Enhanced Screening Methods Increase Percentage of Children with ASD Diagnosed in a Clinical Setting

Thursday, May 12, 2016: 5:30 PM-7:00 PM
Hall A (Baltimore Convention Center)
C. Hall and S. Hoffenberg, Marcus Autism Center, Children's Healthcare of Atlanta, and Emory University School of Medicine, Atlanta, GA

Current guidelines from the Academy of Pediatrics (2010) recommend that children suspected of having Autism Spectrum Disorders (ASD) should receive a comprehensive evaluation.  As one of the only specialty clinics in our state, and one that serves a diverse and often economically disadvantaged population, our clinic is faced with high demand for diagnostic assessments.  Historically, all children referred for an autism evaluation received a full psychological assessment in our clinic, which led to very long waiting lists.  In 2012, 896 children were referred for diagnostic assessment, and 299 of these were evaluated during a one year period.  Of those children, only 53% were found to meet DSM Criteria for ASD.  Given this high rate of children who did not have ASD, significant changes were made in 2013/2014 to our screening and triage efforts, with the goal of focusing our diagnostic assessment appointments on children who were most in need of diagnostic assessment, specifically to assess for ASD.   


The present study examines whether specific methods of triage and screening helped to reserve diagnostic testing appointments for children with symptoms specific to ASD.  More specifically, it examines the utility of reviewing records and conducting a comprehensive diagnostic interview prior to full evaluation.  


During 2013/2014, we added new procedures to our intake process.  First, we began to request records (e.g. school IEP’s, previous testing, pediatrician’s notes and rating scales) at the beginning of the process. Records were reviewed by a clinical intake team that determined whether the child showed symptoms indicative of ASD.  Children whose records indicated that an evaluation was warranted were scheduled for a diagnostic interview.  A full assessment (i.e., cognitive/development measure, adaptive measure, and ADOS-II) was scheduled after the interview only when clinically indicated.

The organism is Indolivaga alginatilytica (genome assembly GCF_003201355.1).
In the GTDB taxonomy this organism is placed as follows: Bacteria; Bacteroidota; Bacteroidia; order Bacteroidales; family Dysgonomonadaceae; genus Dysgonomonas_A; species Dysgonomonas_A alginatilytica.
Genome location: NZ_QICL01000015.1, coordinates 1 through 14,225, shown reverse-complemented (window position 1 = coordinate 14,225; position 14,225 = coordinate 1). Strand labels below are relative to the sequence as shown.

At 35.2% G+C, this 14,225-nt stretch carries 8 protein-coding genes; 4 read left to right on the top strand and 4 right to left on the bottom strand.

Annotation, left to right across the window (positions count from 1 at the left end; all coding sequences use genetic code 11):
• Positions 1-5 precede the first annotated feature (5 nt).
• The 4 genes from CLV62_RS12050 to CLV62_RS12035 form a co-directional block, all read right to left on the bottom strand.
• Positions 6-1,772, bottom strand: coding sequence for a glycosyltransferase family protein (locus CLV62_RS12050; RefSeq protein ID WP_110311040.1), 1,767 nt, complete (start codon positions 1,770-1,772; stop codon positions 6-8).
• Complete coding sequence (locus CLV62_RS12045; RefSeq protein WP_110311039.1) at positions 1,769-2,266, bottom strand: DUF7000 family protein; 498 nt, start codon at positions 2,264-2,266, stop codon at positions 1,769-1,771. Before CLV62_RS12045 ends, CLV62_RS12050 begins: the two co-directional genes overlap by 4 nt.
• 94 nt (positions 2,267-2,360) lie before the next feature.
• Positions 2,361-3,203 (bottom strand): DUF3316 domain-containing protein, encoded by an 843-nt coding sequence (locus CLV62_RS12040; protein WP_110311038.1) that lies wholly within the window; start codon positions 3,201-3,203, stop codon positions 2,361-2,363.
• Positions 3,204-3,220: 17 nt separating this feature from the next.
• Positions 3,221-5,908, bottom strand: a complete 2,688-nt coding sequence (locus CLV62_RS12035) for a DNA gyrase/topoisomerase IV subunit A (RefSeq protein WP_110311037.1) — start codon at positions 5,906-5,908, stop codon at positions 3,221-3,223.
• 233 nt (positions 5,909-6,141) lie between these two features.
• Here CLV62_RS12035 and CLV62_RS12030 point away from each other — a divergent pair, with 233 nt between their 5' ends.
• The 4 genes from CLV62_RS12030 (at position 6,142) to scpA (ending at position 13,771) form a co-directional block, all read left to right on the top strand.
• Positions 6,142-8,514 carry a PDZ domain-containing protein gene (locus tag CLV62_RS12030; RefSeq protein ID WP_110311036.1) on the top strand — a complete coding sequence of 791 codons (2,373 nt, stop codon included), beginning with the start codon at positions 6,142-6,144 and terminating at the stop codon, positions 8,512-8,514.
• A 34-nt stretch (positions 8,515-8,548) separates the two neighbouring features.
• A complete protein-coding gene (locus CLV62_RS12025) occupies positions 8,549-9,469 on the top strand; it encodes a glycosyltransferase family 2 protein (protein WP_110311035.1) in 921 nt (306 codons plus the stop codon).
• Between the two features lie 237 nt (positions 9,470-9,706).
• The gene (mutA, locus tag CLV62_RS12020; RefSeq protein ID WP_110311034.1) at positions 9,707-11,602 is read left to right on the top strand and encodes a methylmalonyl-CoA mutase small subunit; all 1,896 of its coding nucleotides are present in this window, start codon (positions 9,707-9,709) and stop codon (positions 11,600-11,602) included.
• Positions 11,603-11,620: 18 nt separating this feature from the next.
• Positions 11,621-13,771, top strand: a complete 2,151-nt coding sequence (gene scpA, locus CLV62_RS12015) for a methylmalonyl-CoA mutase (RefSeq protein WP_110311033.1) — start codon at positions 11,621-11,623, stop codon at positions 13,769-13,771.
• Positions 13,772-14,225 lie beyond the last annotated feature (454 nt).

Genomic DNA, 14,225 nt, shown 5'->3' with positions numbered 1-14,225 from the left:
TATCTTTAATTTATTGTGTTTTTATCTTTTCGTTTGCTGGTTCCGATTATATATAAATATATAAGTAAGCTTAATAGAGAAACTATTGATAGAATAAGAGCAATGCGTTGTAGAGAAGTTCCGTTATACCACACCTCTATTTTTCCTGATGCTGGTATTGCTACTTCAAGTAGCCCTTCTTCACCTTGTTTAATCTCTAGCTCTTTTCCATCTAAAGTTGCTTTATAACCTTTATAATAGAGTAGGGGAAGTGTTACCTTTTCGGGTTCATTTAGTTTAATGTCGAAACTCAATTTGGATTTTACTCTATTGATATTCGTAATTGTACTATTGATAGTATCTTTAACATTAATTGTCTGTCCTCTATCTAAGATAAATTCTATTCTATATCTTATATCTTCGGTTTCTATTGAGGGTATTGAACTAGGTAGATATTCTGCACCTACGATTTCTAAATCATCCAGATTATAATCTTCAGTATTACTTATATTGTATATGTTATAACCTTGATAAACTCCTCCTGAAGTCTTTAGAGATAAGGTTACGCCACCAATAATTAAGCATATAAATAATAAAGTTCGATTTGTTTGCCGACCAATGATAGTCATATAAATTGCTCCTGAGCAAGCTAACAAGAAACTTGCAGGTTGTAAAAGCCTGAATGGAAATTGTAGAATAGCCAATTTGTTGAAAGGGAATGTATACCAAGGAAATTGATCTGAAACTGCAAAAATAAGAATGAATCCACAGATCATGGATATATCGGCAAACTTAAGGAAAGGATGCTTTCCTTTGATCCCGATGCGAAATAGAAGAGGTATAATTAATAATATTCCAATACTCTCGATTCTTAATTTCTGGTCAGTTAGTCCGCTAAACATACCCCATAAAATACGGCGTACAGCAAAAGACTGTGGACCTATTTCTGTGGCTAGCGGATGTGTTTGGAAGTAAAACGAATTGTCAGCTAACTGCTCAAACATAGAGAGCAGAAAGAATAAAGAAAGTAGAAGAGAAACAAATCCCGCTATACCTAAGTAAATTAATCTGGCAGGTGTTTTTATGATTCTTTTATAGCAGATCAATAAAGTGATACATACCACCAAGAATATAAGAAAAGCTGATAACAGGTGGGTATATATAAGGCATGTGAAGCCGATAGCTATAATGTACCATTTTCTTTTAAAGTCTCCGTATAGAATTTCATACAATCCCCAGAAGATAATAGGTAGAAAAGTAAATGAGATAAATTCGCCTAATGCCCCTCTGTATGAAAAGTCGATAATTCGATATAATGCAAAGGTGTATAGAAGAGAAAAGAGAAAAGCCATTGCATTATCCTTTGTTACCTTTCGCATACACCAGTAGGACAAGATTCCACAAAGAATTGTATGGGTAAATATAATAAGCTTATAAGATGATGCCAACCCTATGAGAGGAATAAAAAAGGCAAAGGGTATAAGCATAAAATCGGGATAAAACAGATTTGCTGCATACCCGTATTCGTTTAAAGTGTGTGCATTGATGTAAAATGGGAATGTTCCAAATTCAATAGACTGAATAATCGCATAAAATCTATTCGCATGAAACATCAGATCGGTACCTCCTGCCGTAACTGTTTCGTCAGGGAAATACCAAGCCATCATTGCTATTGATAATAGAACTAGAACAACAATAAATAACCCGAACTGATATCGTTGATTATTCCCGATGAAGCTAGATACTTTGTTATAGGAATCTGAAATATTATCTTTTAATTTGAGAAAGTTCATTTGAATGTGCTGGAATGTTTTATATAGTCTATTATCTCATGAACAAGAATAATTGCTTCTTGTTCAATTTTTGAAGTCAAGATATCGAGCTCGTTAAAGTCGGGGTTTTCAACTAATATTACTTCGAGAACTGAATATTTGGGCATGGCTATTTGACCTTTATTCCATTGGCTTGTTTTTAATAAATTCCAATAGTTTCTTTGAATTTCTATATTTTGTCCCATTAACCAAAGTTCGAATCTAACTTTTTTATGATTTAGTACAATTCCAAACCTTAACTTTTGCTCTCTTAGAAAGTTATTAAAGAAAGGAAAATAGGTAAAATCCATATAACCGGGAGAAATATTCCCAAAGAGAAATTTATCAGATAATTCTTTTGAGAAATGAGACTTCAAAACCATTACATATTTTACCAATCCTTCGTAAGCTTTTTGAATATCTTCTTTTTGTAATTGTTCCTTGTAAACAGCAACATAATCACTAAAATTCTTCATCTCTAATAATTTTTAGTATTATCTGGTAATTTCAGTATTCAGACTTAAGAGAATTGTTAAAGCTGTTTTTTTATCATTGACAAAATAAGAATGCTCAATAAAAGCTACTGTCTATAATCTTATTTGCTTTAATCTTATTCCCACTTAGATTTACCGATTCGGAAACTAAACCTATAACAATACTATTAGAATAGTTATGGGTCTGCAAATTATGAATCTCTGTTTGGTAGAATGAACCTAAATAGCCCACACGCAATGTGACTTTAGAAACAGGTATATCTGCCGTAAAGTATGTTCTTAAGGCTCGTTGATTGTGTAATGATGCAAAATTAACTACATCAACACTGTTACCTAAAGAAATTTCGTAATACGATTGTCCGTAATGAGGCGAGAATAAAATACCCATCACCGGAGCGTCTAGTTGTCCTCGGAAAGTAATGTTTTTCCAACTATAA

In the year subsequent to the intake changes (October 2014 to October 2015), 2,346 referrals were reviewed by the team.  Based on the review of records, 860 children were referred out to community providers or referred straight to treatment programs in the center, rather than being scheduled for an assessment.   Of the remaining children, 920 received a diagnostic interview and 632 (69%) of these were brought back for a full testing battery.  Of those receiving full diagnostic assessments, 68% met diagnostic criteria for autism spectrum disorder. 


Utilizing an initial record review and diagnostic interview enabled the clinic to refer out a full 1061 children (45% of the initial referrals) to more appropriate services.  Of the children who were scheduled into full diagnostic assessment appointments, 68% met criteria for ASD, as compared to the 53% who met criteria previous to the enhanced intake efforts.  These procedures have refined our ability to identify children who are showing red flags for ASD and helped to reserve lengthy testing appointments for children most in need.  As the need for autism assessment and treatment planning rises across the globe, this work furthers the goal of finding ways to efficiently and accurately identify children with ASD so that important intervention efforts can begin as soon as possible.